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India unveils country’s first train with solar powered coaches

The train was rolled out in New Delhi, one of the world’s most polluted cities on July 14. According to a press release, the Minister of Railways Shri Suresh Prabhakar Prabhu dedicated the 1600 HP DEMU train to the nation. The minister said the government was dedicated to conserving the environment and using more clean energy.

The entire electricity needs of the rail coaches are supplied by solar panels installed on the roofs of the cars. The panels will supply power for lighting and fans, as well as an Information Display System. The solar system also includes a smart MPPT inverter that optimizes power generation on the moving train so that power will even be generated during the night.

The six solar powered coaches are each equipped with 16 solar panels, capable of generating 300 watts each, giving each coach a peak capacity of 4.5 kilowatts. The system allows 20 kilowatt-hours of clean power to be generated per day. Additionally, a 120 AH battery system will store excess power generated during peak hours.

Commuter trains run by Sealdah Station in Kolkata on February 25  2016  on the day Railways Minister...

Commuter trains run by Sealdah Station in Kolkata on February 25, 2016, on the day Railways Minister Suresh Prabhu unveiled the annual Railways Budget in India's parliament
Dibyangshu Sarkar, AFP


Indian Railways has plans to install solar panels on 24 more trains in the next six months. The railway company estimated that just one train with six solar powered cars can save 21,000 liters (5,547 gallons) of diesel fuel per year, at cost savings of around Rs12 lakh (almost $20,000), reports Engadget.

Indian Railways runs around 11,000 trains daily, moving about 13 million passengers every day. To say the least, the fuel bill is incredible. In 2015, Indian Railways spent Rs16,395 crore ($2.5 billion) on diesel fuel. In trying to reduce their diesel consumption and become more reliant on solar energy, the company figures they can save up to Rs41,000 crore ($6.31 billion) over the next 10 years.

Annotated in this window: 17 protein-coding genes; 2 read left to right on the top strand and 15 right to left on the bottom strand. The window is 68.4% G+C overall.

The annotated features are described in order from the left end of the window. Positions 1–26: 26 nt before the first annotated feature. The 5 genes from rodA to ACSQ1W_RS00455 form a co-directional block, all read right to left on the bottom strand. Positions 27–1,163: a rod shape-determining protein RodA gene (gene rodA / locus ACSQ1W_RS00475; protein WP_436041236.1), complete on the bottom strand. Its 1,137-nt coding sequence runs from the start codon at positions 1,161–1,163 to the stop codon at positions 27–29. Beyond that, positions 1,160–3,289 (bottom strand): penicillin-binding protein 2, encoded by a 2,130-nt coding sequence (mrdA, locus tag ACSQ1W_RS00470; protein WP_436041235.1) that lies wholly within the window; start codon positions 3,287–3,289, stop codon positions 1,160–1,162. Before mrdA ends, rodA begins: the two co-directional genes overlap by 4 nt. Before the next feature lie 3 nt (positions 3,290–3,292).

Meeting the challenge of installing solar panels for a moving train
The coaches were manufactured by the Integral Coach Factory (ICF), a part of Indian Railways, while the solar panels and solar systems were developed and fitted by the Indian Railways Organisation of Alternative Fuel (IROAF) in Delhi, according to the press release.

Indian Railways trains are lined up for inspection in Hyderabad on February 24  2010

Indian Railways trains are lined up for inspection in Hyderabad on February 24, 2010
Noah Seelam, AFP/File


JaksonEngineers Ltd in Noida, Uttar Pradesh, under the guidance of IROAF, actually developed the new solar panel system used on the coaches. Sandeep Gupta, Vice Chairman and Managing Director of Jakson Engineers Ltd told Business Standard, “It is not an easy task to fit solar panels on the roof of train coaches that run at a speed of 80 kilometers (50 miles) per hour.” He pointed out the solar panels feed into an onboard battery that can store surplus power.

It’s one thing to power a train coach with solar, but the bigger challenge is powering a train with an electric engine. Electric trains are definitely the best mode of transportation when it comes to reducing carbon emissions, particularly when the electricity comes from renewables.

This is where innovative solutions, like track-side solar panels, would be feasible. But in using India as an example, inadequate distribution and transmission infrastructure will hold the country back in meeting its aggressive target of 100GW of solar PV capacity by 2022. But think of the savings in diesel fuel that would be realized with a complete conversion to electric trains powered by solar.

Written By

Karen Graham is Digital Journal's Editor-at-Large for environmental news. Karen's view of what is happening in our world is colored by her love of history and how the past influences events taking place today. Her belief in man's part in the care of the planet and our environment has led her to focus on the need for action in dealing with climate change. It was said by Geoffrey C. Ward, "Journalism is merely history's first draft." Everyone who writes about what is happening today is indeed, writing a small part of our history.

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